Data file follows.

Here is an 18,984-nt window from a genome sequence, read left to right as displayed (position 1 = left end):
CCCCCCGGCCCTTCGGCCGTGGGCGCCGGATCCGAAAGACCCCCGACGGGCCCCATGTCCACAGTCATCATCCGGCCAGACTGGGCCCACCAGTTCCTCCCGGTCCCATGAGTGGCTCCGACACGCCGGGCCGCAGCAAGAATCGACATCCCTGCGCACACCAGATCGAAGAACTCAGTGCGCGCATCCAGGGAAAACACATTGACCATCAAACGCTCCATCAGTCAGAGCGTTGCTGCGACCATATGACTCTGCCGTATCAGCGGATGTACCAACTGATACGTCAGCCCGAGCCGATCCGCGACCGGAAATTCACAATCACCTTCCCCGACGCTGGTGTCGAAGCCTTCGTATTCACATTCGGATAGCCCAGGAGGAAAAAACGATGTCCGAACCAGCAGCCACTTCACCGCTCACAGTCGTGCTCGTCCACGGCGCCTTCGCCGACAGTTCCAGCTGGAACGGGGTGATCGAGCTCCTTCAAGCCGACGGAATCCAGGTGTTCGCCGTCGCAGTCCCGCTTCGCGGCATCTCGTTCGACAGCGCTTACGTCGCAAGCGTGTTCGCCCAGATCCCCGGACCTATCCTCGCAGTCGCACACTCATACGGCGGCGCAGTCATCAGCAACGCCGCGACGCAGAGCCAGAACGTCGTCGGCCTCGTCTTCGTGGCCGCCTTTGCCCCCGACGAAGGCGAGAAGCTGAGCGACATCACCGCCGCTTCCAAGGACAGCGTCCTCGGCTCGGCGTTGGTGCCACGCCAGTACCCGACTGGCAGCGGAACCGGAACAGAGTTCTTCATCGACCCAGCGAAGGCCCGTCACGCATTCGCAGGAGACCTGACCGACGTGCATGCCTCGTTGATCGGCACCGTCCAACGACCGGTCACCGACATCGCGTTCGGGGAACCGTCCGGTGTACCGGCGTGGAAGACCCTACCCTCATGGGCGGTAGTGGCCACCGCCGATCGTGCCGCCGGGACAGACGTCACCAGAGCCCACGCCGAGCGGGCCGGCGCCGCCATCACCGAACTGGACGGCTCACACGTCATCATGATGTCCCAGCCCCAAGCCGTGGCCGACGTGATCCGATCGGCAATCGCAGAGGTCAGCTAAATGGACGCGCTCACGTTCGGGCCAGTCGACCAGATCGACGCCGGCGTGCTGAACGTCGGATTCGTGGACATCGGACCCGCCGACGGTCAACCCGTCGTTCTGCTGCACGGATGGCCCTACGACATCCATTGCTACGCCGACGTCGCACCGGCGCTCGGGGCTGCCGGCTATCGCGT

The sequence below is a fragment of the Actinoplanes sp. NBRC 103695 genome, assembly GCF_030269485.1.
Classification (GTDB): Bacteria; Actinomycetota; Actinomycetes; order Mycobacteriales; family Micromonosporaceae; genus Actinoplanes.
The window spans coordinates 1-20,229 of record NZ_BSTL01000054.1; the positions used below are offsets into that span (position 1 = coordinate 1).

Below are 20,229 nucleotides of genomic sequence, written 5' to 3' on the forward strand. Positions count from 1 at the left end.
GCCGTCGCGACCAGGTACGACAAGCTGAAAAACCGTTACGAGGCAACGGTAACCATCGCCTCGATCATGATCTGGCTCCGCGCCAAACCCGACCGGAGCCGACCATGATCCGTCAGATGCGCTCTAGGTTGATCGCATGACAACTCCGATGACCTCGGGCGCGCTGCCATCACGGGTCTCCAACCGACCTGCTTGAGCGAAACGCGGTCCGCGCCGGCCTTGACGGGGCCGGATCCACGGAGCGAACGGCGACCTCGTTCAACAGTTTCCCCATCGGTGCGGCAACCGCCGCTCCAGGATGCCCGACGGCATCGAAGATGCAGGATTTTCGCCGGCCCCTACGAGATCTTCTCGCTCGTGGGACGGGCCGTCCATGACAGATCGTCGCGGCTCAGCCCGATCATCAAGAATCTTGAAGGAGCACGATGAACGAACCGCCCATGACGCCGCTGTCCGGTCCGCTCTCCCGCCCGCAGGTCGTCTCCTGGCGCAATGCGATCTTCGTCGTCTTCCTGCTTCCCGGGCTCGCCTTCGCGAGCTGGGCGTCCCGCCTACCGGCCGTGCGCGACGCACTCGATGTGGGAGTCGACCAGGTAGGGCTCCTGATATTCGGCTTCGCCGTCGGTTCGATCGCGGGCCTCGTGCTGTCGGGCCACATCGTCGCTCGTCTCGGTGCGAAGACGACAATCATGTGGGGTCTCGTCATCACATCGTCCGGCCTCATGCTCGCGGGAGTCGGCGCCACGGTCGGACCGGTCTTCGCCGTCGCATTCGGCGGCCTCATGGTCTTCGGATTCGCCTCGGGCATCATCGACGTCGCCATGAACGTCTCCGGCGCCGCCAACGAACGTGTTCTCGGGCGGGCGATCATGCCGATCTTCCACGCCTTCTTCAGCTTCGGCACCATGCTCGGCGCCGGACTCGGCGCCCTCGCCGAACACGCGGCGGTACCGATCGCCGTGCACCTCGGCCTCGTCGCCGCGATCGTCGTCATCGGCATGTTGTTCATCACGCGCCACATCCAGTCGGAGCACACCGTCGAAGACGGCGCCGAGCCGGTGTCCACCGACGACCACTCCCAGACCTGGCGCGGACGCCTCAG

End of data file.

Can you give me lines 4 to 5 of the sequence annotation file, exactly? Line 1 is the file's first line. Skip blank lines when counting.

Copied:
Classification (GTDB): Bacteria; Actinomycetota; Actinomycetes; order Mycobacteriales; family Micromonosporaceae; genus Actinoplanes.
The window spans coordinates 1-20,229 of record NZ_BSTL01000054.1; the positions used below are offsets into that span (position 1 = coordinate 1).